Saturday, August 11, 2012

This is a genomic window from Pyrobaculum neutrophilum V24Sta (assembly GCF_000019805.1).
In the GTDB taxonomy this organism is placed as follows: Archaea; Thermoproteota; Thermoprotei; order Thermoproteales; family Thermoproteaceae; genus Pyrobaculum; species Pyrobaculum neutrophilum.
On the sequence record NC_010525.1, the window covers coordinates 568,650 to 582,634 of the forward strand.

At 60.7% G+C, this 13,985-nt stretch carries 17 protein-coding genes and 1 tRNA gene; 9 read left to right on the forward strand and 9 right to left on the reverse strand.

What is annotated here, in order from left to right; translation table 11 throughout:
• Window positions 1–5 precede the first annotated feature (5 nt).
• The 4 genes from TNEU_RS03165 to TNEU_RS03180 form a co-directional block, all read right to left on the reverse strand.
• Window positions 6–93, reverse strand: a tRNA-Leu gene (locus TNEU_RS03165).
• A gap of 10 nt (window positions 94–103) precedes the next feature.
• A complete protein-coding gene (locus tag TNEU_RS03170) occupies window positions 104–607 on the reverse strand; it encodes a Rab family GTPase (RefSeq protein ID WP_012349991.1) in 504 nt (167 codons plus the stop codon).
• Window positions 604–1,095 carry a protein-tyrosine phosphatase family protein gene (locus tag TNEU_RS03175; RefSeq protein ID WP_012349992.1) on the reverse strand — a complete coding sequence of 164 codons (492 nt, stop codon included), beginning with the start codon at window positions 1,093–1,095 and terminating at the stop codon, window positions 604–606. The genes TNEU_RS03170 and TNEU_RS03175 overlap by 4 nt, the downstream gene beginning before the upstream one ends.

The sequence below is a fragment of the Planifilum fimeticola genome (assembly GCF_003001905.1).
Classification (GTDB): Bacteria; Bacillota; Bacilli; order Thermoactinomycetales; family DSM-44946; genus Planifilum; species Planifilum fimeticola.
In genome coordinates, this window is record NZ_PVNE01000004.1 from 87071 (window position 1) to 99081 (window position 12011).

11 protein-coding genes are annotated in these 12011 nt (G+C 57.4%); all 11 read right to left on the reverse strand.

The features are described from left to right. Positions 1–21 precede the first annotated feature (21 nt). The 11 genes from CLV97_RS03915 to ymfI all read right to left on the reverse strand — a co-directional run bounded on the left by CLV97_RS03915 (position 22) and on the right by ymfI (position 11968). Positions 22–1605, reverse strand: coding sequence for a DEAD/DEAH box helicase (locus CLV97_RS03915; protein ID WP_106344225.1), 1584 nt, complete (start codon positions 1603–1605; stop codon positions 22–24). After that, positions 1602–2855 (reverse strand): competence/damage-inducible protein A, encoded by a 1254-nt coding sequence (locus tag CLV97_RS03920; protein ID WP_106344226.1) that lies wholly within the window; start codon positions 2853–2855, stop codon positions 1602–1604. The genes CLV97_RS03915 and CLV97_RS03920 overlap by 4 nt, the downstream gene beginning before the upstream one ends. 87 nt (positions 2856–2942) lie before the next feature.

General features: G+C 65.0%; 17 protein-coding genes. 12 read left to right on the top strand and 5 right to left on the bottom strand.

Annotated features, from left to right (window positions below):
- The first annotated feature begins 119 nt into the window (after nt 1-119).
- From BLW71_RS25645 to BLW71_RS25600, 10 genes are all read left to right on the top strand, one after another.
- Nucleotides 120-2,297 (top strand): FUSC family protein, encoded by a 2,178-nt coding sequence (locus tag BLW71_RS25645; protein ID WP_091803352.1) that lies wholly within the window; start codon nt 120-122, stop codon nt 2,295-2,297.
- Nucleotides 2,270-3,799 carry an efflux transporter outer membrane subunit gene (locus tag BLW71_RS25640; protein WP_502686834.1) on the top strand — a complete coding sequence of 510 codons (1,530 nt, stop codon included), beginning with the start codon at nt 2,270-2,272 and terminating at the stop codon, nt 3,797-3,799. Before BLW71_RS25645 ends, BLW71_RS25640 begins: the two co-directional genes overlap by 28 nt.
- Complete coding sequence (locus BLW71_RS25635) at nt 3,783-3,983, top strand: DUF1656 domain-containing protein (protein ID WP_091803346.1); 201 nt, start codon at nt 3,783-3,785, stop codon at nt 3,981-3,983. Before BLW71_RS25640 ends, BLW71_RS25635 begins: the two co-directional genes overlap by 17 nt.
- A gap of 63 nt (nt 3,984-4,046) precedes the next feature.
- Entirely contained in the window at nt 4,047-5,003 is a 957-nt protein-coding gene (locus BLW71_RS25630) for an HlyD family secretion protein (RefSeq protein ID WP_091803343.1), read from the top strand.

The last few weeks have been crucial for Kenya and for the whole world, attention has been directed in one place where ‘all action is’- The London Olympics. This is one event that Kenya looks forward to since we have made a name through talented youth athletes who have over time continued making Kenya proud. This year’s Olympic games have been a bit of a disappointment for Kenyans since our athletes do not seem to be getting as many medals as anticipated. However we (Kenyans) managed to get several medals and recognising some individuals and the team work with ‘TeamKenya’ becoming a common phrase in the social media. While many were not able to physically join the Kenya House in London joined it though social media. The talk in the social places, work places was Olympics! The gold medals seemed elusive and Kenyans were yearning for them. Ezekiel Kemboi won Kenya's first gold medal in 3,000-meter steeplechase much to the rejoicing of Kenyans. However spirits were low as the runners kept missing anticipated medals in women and men’s races. I heard some Kenyans declaring they are giving up watching Olympics, disappointed by performance of Kenyans and watching the social media space the same information was echoed. Kenyans anticipated at least one more gold medal, almost certain that this had to be! It was therefore with bated breath that Kenya sat to watch the Captain of the Olympics team, David Rudisha on 9th August in the 800m race. The spoken and unspoken word on everyone’s mouth is that this was the next gold and nothing less was expected of him! Rudisha was not disappointed and earned Kenya the second gold in Olympics 2012. There was so much jubilation, capturing the moment and within seconds his photos were splashed all over the social media and made headlines in the newspapers the following day. It was really a moment when Kenyans felt KENYANS. I was reflecting on three main issues that struck me as I watched the events. The first one was on the team work of Kenyans and other participating teams. From the results it was obvious that team work played a major role and in fact the failure and success could to a large extent be attributed to team work. Running is done at individual level, everyone proves her/himself in the tracks. However, several times I observed the Kenyans helping each other; passing on water on long races, nudging each other to run faster etc, this was impressive. Some team members reported how they had strategised, helped each other keep pace etc. I wondered how much better we would perform in many areas of life if we are to be supportive team members. One may achieve quite something on their own, but with team we go further and it is lonely alone at the top. This is expressed in the poem by Edga A. Guest (1881-1959) It is all very well to have courage and skill, And it is fine to be counted a star, But the single deed with its touch of thrill, Doest tell the (wo)man you are; For there is no lone hand in the game we play, We must work to a bigger scheme, And the thing that counts in the world today, Is, How do you pull with the team? The may sound praise and call you great, They may single you out for fame, But you must work with your running mate, Or you will never win the game, Oh, never the work of life is done, By the (wo)man with selfish dream, For the battle is lost of the battle is won, By the spirit of the team. You may think it fine to be praised for skill, But a greater thing to do, Is to set your mind and set your will, On the goal that’s just in view, Its helping your fellowman/(woman) to score, It is forgetting self till the game is over, And fighting for the team. The second issue that struck me is the age of the Kenya team members, YOUTH. In Kenya, mention the word you and what comes to mind is arrogant, uninformed, violent demonstrations, illegal sects etc. I agree some of these groups carry quite a ‘youth face’. This easily escapes lips of many as they justify why youth are not quite ready for some responsibilities. A bad action or performance by an individual youth or a group of youth easily leads to condemnation of all youth, how youth can not be trusted with responsibilities. However during the sports like Olympics where Kenya rejoice in the good performance, rarely do we find the term youth used to describe them. The young people should be given a fair deal, praises and rebuke. The youth have made major contributions to the country and this is often not attributed to ‘the young people’. The final and most critical issue is the aspect of negative ethnicity. One of major hindering factors to peaceful coexistence is the negative ethnicity. Kenya is rich with diverse ethnic groups, cultural practices, natural environment, faura and fauna that makes us a rich nation indeed. However, many a times our diversity has been the point of divergence. Violent attacks on members of certain ethnic communities have been experienced with the victims getting blame for actions that a few individual members who happen to belong to the same ethnic group did or were perceived to have done. Negative stereotypical comments are not rare with some people not willing to share platform with others of a different community. Some times one is tempted to think we can not, or are not yet ready to unite under one nation but as different ethnic groups. However, during Olympics I observed Kenyans cheering and rejoicing about Kenyans, getting disappointed by performance of Kenyans and owning it. I did not hear the tribes of the winners or losers coming into play, we are Kenyans. This has left me wondering, what happens when it comes to the politics? We are already starting the electioneering hype, and usually this is the time we remember our ethnic cocoons! How I wish the spirit of the Olympics can be carried to the political sphere, as we ask God of all Creation to bless us and our land. How I wish we can live in unity, peace and liberty as our national anthem calls for. I wish, I pray.